Genesis , written in Nuer Language . Dinka – Nuer – tribal hostilities

December 20, 2013

  • Christianity: ( 1%)

Missionaries began working among the Nuer in the 1940s.  Thirty years later, there was a revival among the people and many came to accept Jesus as Savior.  Although some of the “decisions” may have been politically motivated, it is clear that there is a well-established Nuer church with about 200 congregations.  Even so, reports indicate that only about 1% of the Nuer are Christian.

A history of Nuer linguistic work indicates that the book of Genesis was translated and published in 1954, last edition in 1972.  You can view this edition online.  The whole New Testament was published in 1968.  A new translation that became part of the Nuer Bible in 1999-2000 was published in 1993.

The Ethnologue reports that the Bible was first published in Nuer in 1999, using the current orthography and language.  The book of Genesis from the 1999 edition is also viewable online.  There are some gospel recordings in Nuer.  Nuer access to the gospel had been restricted due to geographical and social factors until the 1990s.

In 1993, the UN High Commission for Refugees reported that 53 million people had been displaced by the civil war in Sudan.  Several thousand of these are Nuer.  Some who took refuge in Ethiopia were driven back into Sudan, while others found places in refugee camps.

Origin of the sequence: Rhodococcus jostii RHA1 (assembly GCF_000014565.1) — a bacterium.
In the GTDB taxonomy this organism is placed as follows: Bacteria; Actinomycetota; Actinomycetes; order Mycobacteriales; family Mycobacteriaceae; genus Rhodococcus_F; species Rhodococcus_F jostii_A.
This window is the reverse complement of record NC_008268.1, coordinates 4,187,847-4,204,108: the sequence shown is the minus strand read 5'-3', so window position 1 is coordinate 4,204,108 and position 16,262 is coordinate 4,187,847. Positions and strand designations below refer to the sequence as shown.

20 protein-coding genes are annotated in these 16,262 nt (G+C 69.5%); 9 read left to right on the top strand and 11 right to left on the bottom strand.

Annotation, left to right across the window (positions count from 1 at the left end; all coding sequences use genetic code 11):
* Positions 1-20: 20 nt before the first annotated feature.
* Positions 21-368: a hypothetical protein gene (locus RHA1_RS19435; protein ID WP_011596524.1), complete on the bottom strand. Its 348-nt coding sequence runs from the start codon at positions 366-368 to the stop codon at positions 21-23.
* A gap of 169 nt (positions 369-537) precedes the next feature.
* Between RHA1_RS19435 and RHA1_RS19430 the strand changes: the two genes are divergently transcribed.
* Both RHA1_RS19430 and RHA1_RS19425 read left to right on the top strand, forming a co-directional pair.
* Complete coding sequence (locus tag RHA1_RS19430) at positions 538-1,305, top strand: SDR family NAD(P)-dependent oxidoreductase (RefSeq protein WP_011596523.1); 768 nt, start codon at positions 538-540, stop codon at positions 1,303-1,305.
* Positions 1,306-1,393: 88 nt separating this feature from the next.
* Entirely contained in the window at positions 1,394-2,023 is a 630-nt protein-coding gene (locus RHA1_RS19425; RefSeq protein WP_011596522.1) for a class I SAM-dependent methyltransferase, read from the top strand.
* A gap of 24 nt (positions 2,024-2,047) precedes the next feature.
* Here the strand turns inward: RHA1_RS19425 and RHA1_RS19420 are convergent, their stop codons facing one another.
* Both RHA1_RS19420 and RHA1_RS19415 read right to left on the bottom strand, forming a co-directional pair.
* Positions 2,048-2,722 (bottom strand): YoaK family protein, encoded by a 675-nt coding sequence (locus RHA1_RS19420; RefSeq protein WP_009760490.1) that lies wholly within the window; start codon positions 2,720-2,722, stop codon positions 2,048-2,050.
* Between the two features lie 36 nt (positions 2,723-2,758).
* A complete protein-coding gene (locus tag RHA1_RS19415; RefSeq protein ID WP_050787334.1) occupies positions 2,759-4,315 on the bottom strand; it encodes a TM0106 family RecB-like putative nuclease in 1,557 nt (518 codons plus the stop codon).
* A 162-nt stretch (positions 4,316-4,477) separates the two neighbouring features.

Many Christian organizations from United States (Presbyterian Church of USA and Gospel Recordings), Germany and Sweden (Lutherans) and Ethiopia have faithfully ministered to peoples of the region.  Through intermingling, tribes form relationships in which Christians can share Jesus with their traditional neighbors.  Groups such as Nuer, known for their resistance to the gospel, have responded to Christ.

Foreigners who would like to work effectively among the Nuer must obviously learn well the language of the Nuer and the life-style pertinent to cattle herding.  They will need to give attention to the Nuer cultural worldview before they attempt any serious communication.  It has been shown, too, that a great many aspects of the Nuer culture are similar to cultural distinctives of Old Testament peoples.

These similarities include features of their social structure, the kinship reckoning and extended family systems, aspects of marriage and divorce, rites of passage, and even religious concepts of God, man, spirits, sin, and sacrifices.

  • DINKA- NUER TRIBES  killing each others

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